Originality/value

The paper acquaints professionals in culture statistics and in digitisation projects with the set of well‐defined statistical data that was tested in the NUMERIC project. It also shows the problems and limitations of these data.

Details

Program, vol. 44 no. 2
Type: Research Article
ISSN: 0033-0337

Keywords

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Article
Publication date: 4 December 2020

Aleksandra Tešin, Sanja Kovačić, Tatjana Pivac, Miroslav D. Vujičić and Sanja Obradović

The main objective of the study is to analyse the perception of accessibility to cultural for different age groups (children, teenagers, adults and seniors) in the city of…

Abstract

Purpose

The main objective of the study is to analyse the perception of accessibility to cultural for different age groups (children, teenagers, adults and seniors) in the city of Novi Sad (Serbia). Additional goals were to reveal which cultural contents in the city are the most important to which particular age group and to measure the level of compatibility with their needs.

Design/methodology/approach

The study sample consisted of 170 respondents of different age groups used for comparison purposes. Data were collected through an online questionnaire and analysed by IBM SPSS Statistics (descriptive statistical analysis and ANOVA test).

Findings

The results of this research showed that a gap is evident between the current cultural offer and the needs and preferences of visitors of different age groups. One of the significant obstacles that emerged is the inadequate promotion of cultural contents in the city to different age groups of visitors (children, teenagers, adults and seniors). The study also identified the age groups of visitors to whom the cultural offer was least adapted, as well as mapping the cultural institutions which are least accessible to audiences of different ages.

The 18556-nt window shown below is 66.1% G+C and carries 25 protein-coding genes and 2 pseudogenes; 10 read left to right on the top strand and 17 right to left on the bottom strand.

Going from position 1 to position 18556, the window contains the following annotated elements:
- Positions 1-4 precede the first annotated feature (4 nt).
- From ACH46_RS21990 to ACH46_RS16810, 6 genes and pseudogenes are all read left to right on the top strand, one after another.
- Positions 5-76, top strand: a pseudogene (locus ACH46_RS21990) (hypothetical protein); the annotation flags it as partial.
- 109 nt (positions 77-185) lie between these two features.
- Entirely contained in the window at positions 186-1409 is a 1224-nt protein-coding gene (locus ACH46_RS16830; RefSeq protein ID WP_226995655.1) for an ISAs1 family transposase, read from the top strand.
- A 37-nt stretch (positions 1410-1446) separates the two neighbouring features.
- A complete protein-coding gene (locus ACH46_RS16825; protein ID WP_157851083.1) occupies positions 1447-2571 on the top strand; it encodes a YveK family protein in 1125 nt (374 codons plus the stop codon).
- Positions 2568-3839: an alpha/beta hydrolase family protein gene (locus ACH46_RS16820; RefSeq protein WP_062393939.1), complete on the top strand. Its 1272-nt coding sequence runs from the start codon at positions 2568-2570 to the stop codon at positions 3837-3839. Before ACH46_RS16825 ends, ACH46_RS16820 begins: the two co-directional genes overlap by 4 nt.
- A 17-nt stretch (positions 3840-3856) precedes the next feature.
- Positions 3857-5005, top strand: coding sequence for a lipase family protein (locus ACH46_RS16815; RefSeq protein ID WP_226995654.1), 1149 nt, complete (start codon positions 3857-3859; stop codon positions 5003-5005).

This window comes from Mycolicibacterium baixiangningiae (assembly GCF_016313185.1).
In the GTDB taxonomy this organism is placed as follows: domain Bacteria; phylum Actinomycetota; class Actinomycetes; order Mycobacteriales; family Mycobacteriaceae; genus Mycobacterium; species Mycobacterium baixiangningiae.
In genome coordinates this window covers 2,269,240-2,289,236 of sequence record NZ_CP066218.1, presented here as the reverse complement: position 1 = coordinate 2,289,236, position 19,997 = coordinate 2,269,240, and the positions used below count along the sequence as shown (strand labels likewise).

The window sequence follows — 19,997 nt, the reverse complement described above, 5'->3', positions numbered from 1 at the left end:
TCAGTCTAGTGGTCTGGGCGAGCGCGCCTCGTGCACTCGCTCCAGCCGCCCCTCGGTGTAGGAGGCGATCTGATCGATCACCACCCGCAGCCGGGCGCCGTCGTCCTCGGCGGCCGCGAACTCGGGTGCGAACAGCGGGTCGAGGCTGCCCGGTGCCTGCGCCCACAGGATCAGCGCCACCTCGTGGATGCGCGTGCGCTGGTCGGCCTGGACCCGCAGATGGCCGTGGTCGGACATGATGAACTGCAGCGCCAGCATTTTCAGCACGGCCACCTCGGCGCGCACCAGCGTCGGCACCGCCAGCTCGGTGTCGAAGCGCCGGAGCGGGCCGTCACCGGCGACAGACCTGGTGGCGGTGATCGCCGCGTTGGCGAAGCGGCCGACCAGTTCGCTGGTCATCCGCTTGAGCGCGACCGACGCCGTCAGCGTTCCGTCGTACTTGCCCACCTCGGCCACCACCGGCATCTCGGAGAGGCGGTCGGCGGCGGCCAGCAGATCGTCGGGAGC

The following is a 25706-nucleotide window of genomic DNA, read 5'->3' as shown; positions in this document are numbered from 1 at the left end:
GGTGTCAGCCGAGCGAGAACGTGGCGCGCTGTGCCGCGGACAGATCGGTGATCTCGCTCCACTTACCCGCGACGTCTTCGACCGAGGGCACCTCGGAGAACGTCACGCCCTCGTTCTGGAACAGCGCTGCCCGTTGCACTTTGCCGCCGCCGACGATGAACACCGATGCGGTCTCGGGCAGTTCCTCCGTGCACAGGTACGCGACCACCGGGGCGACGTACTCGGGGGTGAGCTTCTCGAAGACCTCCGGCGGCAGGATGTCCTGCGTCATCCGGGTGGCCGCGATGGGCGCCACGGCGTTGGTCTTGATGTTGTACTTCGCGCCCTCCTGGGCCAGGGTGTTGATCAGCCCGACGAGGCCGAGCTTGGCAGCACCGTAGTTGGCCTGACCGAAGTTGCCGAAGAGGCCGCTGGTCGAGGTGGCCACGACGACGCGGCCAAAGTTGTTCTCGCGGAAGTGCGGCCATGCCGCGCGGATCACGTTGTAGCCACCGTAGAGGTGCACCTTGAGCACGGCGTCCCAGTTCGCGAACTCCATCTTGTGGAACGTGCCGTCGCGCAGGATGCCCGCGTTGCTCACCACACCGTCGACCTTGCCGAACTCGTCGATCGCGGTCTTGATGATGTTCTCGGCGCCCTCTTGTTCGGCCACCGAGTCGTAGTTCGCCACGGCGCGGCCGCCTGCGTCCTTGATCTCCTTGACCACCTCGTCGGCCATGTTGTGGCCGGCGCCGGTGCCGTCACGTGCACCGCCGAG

Originality/value

The paper addresses the knowledge gap related to accessibility to cultural for different generations. It focuses on topics that have not been previously researched – comparison of the needs of different generations concerning the actual offer in cultural institutions, addressing the importance of certain elements of a cultural offer to different age groups and the level of accessibility of such features to different age groups.

Details

International Journal of Culture, Tourism and Hospitality Research, vol. 15 no. 2
Type: Research Article
ISSN: 1750-6182

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Article
Publication date: 18 September 2009

Pandora L. Kay, Emma Wong and Michael Jay Polonsky

The purpose of this paper is to draw together the previous academic and industry research on non‐attendance of cultural attractions, followed by qualitative in‐depth…